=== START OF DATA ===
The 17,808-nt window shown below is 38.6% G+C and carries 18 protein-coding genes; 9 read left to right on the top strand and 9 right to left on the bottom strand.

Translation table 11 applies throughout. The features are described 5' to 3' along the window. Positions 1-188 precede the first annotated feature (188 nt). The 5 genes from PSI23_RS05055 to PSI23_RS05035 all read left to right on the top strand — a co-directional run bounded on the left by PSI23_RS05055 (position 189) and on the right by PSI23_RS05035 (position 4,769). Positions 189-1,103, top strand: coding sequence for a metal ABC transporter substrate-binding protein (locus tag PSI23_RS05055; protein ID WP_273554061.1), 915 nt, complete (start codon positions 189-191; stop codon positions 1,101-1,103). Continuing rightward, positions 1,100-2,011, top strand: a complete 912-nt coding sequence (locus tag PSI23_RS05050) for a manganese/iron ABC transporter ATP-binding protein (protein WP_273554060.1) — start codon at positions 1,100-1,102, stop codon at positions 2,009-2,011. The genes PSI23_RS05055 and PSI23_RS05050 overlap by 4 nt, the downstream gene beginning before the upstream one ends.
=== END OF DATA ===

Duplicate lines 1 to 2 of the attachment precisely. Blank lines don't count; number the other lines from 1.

The 17,808-nt window shown below is 38.6% G+C and carries 18 protein-coding genes; 9 read left to right on the top strand and 9 right to left on the bottom strand.

Translation table 11 applies throughout. The features are described 5' to 3' along the window. Positions 1-188 precede the first annotated feature (188 nt). The 5 genes from PSI23_RS05055 to PSI23_RS05035 all read left to right on the top strand — a co-directional run bounded on the left by PSI23_RS05055 (position 189) and on the right by PSI23_RS05035 (position 4,769). Positions 189-1,103, top strand: coding sequence for a metal ABC transporter substrate-binding protein (locus tag PSI23_RS05055; protein ID WP_273554061.1), 915 nt, complete (start codon positions 189-191; stop codon positions 1,101-1,103). Continuing rightward, positions 1,100-2,011, top strand: a complete 912-nt coding sequence (locus tag PSI23_RS05050) for a manganese/iron ABC transporter ATP-binding protein (protein WP_273554060.1) — start codon at positions 1,100-1,102, stop codon at positions 2,009-2,011. The genes PSI23_RS05055 and PSI23_RS05050 overlap by 4 nt, the downstream gene beginning before the upstream one ends.